Christmas in Bamako 2019 “Prayer is Better than Sleep”

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I woke in the dark pre-dawn this Christmas morning to the cries of the muezzin at the mosque across the street, calling us to prayer.   These reminders come daily, every few hours, reminding us that there is a God in heaven and that we need to remember Him and worship Him.

Muslim Prayer Times

Muslim prayer times: pre-dawn, sunrise, mid-afternoon, sunset, and nightfall.

People here simply stop what they’re doing to pray.  And they don’t pray without first  preparing to pray.  Every day I see religious young men sitting on curbs or in store fronts or just on the side of the road, preparing for prayer.   This preparation is called Wudu.  They are taught that they must be ritually pure before praying.  (If since your last prayer you have urinated, defecated, passed gas, bled excessively, or fallen asleep while leaning against something, you need to perform wudu.)

I watch these young and old men washing for prayers. They use their little plastic water pots and wash their hands, then they pull up their pant legs and wash what they can of their legs, then their feet, being particular about every toe. Then they wash their heads, their ears–inside and out, their eyes, their noses (they snort in water, then snort it out), they wash the inside of their mouths with their fingers, going around their teeth, then spit out the water. They do all of this so they are clean to approach Allah in prayer. It’s really amazing to watch this preparation. I see it every day.  In places where they have no water, they wash with clean unused dirt.

If they are not near a mosque, these men (and women) find a clean place to kneel.  Most use a prayer mat or rug, rolled up and kept just for this sacred ritual.  Sometimes they pray in groups, sometimes alone.

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Bamako Prayer Time. Photo credit: ERIC FEFERBERG/AFP via Getty Images

Muslims demonstrate their faithfulness by actively honoring the Five Pillars of Islam in their everyday lives.  Prayer happens daily and is the most visible expression of their faith.

The 5 Pillars of Faith
Hajj: Pilgrimage to Mecca, Islam’s most holy site, that all Muslims must make at least once in their lifetime.
Sawm: Ritual fasting observed during Ramadan.
Shahadah: Reciting the Islamic profession of faith, called the Kalimah (“There is no God but Allah, and Muhammad is his messenger”).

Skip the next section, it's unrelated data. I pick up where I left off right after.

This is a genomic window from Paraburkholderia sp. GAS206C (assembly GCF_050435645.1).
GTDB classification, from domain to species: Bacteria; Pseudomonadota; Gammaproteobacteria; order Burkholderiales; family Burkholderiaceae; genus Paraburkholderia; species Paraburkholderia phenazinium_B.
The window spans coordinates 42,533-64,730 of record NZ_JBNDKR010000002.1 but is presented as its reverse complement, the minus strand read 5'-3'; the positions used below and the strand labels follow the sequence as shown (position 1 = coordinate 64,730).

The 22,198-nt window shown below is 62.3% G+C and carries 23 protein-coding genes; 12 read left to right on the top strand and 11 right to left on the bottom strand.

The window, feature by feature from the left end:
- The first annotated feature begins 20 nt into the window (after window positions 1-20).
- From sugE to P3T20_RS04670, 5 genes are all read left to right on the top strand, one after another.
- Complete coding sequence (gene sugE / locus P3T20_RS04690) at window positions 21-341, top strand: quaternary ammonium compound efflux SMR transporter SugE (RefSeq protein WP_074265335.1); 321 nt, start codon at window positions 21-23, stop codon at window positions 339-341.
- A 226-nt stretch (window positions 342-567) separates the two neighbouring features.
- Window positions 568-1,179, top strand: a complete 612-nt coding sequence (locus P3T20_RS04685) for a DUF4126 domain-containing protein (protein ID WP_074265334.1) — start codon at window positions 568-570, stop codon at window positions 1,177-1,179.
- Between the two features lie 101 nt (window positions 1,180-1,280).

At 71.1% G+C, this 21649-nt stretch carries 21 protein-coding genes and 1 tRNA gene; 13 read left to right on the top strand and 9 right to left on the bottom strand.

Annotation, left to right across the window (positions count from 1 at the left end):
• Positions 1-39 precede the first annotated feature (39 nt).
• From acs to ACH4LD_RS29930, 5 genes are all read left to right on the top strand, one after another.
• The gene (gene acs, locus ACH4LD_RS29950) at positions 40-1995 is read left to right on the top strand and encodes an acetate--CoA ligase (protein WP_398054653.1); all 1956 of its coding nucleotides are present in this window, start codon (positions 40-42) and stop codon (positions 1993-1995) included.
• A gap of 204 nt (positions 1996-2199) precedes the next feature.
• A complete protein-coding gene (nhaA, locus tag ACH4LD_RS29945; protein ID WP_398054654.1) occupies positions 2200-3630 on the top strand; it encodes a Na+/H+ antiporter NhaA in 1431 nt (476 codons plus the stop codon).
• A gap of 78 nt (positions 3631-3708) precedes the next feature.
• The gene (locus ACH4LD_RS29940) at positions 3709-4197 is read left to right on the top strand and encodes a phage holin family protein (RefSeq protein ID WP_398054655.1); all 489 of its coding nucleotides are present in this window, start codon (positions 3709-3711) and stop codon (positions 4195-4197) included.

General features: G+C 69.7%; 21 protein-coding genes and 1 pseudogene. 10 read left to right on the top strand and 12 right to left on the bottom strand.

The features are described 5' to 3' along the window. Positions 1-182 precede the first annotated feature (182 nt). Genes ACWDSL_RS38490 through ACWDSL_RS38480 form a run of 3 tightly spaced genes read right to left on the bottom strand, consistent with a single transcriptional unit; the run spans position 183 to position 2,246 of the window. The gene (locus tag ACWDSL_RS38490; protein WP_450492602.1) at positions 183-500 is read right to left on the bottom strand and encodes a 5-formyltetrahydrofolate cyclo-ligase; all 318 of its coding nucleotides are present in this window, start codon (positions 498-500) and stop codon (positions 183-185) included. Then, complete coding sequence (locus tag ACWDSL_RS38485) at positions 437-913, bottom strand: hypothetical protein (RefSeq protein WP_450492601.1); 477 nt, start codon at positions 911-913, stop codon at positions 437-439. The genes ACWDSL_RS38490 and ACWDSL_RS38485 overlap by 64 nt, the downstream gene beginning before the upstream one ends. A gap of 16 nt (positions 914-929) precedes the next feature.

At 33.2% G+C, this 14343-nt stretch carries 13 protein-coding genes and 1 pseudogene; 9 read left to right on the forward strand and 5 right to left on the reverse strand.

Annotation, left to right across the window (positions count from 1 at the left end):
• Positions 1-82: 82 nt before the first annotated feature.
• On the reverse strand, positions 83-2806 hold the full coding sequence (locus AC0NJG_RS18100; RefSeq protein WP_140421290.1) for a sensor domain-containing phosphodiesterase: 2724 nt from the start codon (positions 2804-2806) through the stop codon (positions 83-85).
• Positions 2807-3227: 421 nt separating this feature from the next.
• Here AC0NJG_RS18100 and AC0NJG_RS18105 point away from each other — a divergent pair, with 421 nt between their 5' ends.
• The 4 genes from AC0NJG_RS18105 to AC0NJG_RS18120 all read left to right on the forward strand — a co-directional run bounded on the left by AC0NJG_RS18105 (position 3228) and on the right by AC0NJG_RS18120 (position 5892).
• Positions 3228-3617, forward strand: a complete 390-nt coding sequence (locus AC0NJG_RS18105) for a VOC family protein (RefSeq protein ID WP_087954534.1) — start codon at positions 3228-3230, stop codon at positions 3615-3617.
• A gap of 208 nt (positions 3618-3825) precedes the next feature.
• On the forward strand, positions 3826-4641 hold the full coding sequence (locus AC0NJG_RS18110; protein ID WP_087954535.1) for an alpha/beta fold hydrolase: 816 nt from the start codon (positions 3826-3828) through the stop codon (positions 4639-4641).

Salat: Daily prayers, properly observed.
Zakat: Giving to charity and aiding the poor.

Islam became the state religion in Mali in the 1300s. They say ninety-five percent of this country is Muslim.  I enjoy living in a Muslim neighborhood and country.  The people around us are religious, kind and respectful.

LDS Prayer

Members of my faith also have a strong tradition of daily prayer.  We pray just as often, but in a different way.  Prayers are most often private, but families also gather to pray together, with one member of the family praying out loud with the rest.  I pray all the time, and I try to always keep a prayer in my heart.

On this Christmas morning, I listened to the muezzin reminding me to pray.  The English translation of his prayer call is this:

God is Great! God is Great! God is Great! God is Great!
I bear witness that there is no god except the One God.
I bear witness that there is no god except the One God.
I bear witness that Muhammad is the messenger of God.
I bear witness that Muhammad is the messenger of God.
Hurry to the prayer. Hurry to the prayer.
Hurry to salvation. Hurry to salvation.
God is Great! God is Great!
There is no god except the One God.
For the pre-dawn prayer, the following phrase is inserted prior to the final repetition of God is Great:  Prayer is better than sleep. Prayer is better than sleep.

I do not understand the Arabic sung and chanted by our local muezzin, but I understand the feelings of my heart, and the love I have for my Father in Heaven and his son, Jesus Christ, and I am thankful for them, especially on this Christmas Day, as we celebrate the beginning of Jesus’s mortal life.  Because of Him, I can learn how to live so that I can return someday to Their presence.

 

 

 

 

About Ann Laemmlen Lewis

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